Who was the gentleman who made that remarkable decision many years ago? Probably a name you wouldn’t recognize unless you’re a serious student of animation. His name is not on the hallowed walls of Disney, nor is he considered one of the icons of Warner Bros Animation. Yet, his amazing animation and his delightful wit helped define midcentury cartoon making. After leaving art school, Fred Crippen and his wife headed for New York to begin a career in the animation business. Almost immediately, Crippen scored a job at United Productions of America where the innovative cartoon company was producing television commercials for the then growing television market. However, success at UPA wasn’t enough, so Fred Crippen packed his bags and headed west. He opened his own shop, a studio he called, Pantomime and began creating clever and funny television commercials. Every studio tends to have downtime, and Fred found a way to utilize the time when the little studio wasn’t cranking out ads for the small tube. He came up with a TV series called, “Roger Ramjet.” The hero, voiced by LA radio announcer Gary Owens proved that you didn’t need lots of money to be delightfully entertaining. The episodes were only about five minutes in length, but honestly had more wit and charm than an hour of the animated dreck being cranked out by the big time competitors down the street. It was around this time I was chasing my dream of becoming an animator but nobody in the industry would give me a shot. Not surprisingly, my first animation gig was a gift from Fred Crippen. Children’s Television Workshop had a New York show in development and they needed animation content. My first assignment was animating short segments for the critically acclaimed children’s program, “Sesame Street.”
After his experience with network television, Fred Crippen decided the “big time” just wasn’t for him. He went back to doing television commercials with a small reliable crew and a much simpler life style. The big time and the big bucks seem to have little appeal for Fred Crippen. He found he was happier creating animated product that was not only appealing to audiences, but had wit and intelligence as well. There was a purity in Crippen’s animation. An honesty often lacking in big studios where artists seemed more concern with impressing others. Fred made what he did seem easy and his inspired sketches were the perfect example of everything cartoon animation is lacking today. When we were doing “Sesame Street” many years ago I was given an assignment to animate the show opening for the letter, “F.” I arrived at the studio late one Friday afternoon as Fred Crippen was watching my animation on the Moviola, (an editing machine of the day) and was laughing his head off. I can’t tell you the enormous sense of satisfaction and pride that filled me that evening. Here was one of the Masters of animation watching with approval the material I had animated. I drove home that evening feeling on top of the world.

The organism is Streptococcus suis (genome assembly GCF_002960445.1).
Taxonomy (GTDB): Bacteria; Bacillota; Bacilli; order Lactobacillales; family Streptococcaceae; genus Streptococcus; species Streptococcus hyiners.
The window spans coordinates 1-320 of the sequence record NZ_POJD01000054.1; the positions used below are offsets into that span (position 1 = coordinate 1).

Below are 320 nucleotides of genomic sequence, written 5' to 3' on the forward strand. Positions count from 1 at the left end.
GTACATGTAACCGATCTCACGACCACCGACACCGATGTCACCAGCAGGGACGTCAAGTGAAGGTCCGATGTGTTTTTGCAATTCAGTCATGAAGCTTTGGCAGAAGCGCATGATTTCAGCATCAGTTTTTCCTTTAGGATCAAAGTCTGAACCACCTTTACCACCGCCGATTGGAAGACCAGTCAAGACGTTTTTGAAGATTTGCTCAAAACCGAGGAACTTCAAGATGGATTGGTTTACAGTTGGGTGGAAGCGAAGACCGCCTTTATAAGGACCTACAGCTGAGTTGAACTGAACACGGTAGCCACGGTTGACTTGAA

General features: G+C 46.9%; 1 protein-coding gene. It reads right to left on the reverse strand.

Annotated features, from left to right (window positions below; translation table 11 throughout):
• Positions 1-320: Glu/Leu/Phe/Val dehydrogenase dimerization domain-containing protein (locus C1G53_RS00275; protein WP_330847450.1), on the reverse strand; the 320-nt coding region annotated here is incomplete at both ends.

I’ve been told a good deal of Fred Crippen’s work can now be seen on YouTube. It is well worth a visit to the website where you’ll see the work of a Master Animator. His impressive work includes TV commercials and UPA’s “The Boing Boing Show.” His short form material and titles done for various clients include, “The Edifice” seen in the Saul Bass film, “Why Man Creates.” Always busy as heck, Fred Crippen still found time to enjoy life and he did it with the same exuberant enthusiasm that characterized so much of his career. However, I’ll mostly remember Fred Crippen as the outrageous Democrat who fought for fairness for all people and demonstrated that by the way he lived his life and conducted his business. Fred Crippen was a Master animator and a gentleman. He was my hero and there will never be another like him.